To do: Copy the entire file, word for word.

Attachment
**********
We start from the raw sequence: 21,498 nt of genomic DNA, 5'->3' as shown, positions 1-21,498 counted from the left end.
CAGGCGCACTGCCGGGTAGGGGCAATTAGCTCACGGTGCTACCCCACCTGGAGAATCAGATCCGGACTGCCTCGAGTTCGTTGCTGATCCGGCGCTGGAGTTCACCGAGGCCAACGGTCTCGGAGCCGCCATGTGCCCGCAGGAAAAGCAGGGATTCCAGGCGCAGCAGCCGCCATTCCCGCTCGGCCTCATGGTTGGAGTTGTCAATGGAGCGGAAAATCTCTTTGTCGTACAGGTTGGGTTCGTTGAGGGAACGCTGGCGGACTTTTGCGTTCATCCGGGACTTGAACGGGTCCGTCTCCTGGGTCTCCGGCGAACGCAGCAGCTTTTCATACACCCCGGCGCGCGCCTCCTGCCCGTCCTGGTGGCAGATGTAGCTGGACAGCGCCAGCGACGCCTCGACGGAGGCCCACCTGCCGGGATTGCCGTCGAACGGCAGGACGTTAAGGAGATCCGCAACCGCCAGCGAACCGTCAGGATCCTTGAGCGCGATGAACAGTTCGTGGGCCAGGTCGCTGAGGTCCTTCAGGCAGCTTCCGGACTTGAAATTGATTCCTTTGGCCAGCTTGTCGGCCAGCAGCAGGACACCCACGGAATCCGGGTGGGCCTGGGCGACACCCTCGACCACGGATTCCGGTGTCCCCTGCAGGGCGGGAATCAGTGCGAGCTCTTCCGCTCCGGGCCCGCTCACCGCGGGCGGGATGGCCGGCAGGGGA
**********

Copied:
We start from the raw sequence: 21,498 nt of genomic DNA, 5'->3' as shown, positions 1-21,498 counted from the left end.
CAGGCGCACTGCCGGGTAGGGGCAATTAGCTCACGGTGCTACCCCACCTGGAGAATCAGATCCGGACTGCCTCGAGTTCGTTGCTGATCCGGCGCTGGAGTTCACCGAGGCCAACGGTCTCGGAGCCGCCATGTGCCCGCAGGAAAAGCAGGGATTCCAGGCGCAGCAGCCGCCATTCCCGCTCGGCCTCATGGTTGGAGTTGTCAATGGAGCGGAAAATCTCTTTGTCGTACAGGTTGGGTTCGTTGAGGGAACGCTGGCGGACTTTTGCGTTCATCCGGGACTTGAACGGGTCCGTCTCCTGGGTCTCCGGCGAACGCAGCAGCTTTTCATACACCCCGGCGCGCGCCTCCTGCCCGTCCTGGTGGCAGATGTAGCTGGACAGCGCCAGCGACGCCTCGACGGAGGCCCACCTGCCGGGATTGCCGTCGAACGGCAGGACGTTAAGGAGATCCGCAACCGCCAGCGAACCGTCAGGATCCTTGAGCGCGATGAACAGTTCGTGGGCCAGGTCGCTGAGGTCCTTCAGGCAGCTTCCGGACTTGAAATTGATTCCTTTGGCCAGCTTGTCGGCCAGCAGCAGGACACCCACGGAATCCGGGTGGGCCTGGGCGACACCCTCGACCACGGATTCCGGTGTCCCCTGCAGGGCGGGAATCAGTGCGAGCTCTTCCGCTCCGGGCCCGCTCACCGCGGGCGGGATGGCCGGCAGGGGA